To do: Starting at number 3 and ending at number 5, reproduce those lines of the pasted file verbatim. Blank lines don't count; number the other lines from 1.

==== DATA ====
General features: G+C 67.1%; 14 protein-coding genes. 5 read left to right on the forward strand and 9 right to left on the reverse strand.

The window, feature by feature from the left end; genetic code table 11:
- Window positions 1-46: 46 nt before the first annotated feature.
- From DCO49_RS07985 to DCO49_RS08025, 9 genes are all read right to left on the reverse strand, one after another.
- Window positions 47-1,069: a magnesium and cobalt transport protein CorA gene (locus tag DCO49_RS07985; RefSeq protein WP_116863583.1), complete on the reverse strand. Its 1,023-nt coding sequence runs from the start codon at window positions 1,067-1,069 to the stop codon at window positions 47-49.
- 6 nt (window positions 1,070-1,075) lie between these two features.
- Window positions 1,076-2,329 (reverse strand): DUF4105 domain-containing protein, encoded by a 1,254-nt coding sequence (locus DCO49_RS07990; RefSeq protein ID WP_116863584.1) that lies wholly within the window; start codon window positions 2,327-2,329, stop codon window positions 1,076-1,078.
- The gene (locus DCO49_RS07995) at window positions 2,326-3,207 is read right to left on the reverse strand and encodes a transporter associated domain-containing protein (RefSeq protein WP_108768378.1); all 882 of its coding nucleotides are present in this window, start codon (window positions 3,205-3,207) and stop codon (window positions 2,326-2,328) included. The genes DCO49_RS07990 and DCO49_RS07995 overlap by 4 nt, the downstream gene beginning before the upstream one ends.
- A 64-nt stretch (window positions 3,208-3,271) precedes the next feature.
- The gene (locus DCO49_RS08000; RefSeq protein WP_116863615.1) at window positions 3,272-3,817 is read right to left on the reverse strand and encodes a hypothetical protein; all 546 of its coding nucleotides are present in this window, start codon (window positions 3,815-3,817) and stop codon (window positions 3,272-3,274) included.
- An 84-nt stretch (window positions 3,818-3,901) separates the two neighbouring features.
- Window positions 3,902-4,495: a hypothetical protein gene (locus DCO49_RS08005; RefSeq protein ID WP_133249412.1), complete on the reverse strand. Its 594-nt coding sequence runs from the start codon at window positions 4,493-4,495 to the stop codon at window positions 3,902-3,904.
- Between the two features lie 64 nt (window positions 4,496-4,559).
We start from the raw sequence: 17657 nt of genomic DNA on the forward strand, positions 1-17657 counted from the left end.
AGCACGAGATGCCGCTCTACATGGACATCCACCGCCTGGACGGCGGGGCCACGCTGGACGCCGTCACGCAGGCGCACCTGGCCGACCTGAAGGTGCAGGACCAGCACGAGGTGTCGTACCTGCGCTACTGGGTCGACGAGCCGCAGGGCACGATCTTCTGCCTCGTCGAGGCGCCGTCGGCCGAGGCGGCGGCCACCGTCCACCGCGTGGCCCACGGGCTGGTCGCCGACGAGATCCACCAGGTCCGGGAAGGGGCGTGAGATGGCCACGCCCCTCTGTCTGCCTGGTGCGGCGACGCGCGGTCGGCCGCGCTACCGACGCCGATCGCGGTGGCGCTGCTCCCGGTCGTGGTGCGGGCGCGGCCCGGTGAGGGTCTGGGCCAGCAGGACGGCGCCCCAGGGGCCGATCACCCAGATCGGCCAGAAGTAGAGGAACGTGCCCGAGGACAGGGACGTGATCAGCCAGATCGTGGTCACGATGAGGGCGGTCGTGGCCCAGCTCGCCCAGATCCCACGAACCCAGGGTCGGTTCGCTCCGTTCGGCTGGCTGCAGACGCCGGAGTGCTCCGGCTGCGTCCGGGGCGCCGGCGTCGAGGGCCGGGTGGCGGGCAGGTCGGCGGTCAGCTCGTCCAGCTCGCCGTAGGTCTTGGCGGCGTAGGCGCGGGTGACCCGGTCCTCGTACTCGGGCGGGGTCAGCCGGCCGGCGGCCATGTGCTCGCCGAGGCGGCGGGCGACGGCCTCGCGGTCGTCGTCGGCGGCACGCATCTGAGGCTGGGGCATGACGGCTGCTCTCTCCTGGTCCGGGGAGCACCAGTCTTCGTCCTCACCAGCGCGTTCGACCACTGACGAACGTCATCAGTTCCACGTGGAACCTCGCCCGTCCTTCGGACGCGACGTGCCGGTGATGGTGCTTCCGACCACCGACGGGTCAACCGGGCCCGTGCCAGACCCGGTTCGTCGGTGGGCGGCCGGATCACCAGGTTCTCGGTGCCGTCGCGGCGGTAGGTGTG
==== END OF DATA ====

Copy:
- Window positions 1-46: 46 nt before the first annotated feature.
- From DCO49_RS07985 to DCO49_RS08025, 9 genes are all read right to left on the reverse strand, one after another.
- Window positions 47-1,069: a magnesium and cobalt transport protein CorA gene (locus tag DCO49_RS07985; RefSeq protein WP_116863583.1), complete on the reverse strand. Its 1,023-nt coding sequence runs from the start codon at window positions 1,067-1,069 to the stop codon at window positions 47-49.